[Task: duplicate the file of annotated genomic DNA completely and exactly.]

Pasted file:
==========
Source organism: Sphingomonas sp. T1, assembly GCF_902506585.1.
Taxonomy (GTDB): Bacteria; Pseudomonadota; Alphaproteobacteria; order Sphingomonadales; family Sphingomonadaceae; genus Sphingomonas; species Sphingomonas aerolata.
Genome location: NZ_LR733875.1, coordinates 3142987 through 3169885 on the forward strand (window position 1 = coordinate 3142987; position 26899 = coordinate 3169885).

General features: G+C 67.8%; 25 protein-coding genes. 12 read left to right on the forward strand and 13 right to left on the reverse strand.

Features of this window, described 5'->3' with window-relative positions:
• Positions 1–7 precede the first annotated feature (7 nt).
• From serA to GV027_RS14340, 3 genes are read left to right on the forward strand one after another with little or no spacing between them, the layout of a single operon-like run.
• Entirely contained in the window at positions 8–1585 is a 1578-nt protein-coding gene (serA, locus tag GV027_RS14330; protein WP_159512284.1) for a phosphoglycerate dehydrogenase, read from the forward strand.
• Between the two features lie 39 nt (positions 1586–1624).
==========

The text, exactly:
Source organism: Sphingomonas sp. T1, assembly GCF_902506585.1.
Taxonomy (GTDB): Bacteria; Pseudomonadota; Alphaproteobacteria; order Sphingomonadales; family Sphingomonadaceae; genus Sphingomonas; species Sphingomonas aerolata.
Genome location: NZ_LR733875.1, coordinates 3142987 through 3169885 on the forward strand (window position 1 = coordinate 3142987; position 26899 = coordinate 3169885).

General features: G+C 67.8%; 25 protein-coding genes. 12 read left to right on the forward strand and 13 right to left on the reverse strand.

Features of this window, described 5'->3' with window-relative positions:
• Positions 1–7 precede the first annotated feature (7 nt).
• From serA to GV027_RS14340, 3 genes are read left to right on the forward strand one after another with little or no spacing between them, the layout of a single operon-like run.
• Entirely contained in the window at positions 8–1585 is a 1578-nt protein-coding gene (serA, locus tag GV027_RS14330; protein WP_159512284.1) for a phosphoglycerate dehydrogenase, read from the forward strand.
• Between the two features lie 39 nt (positions 1586–1624).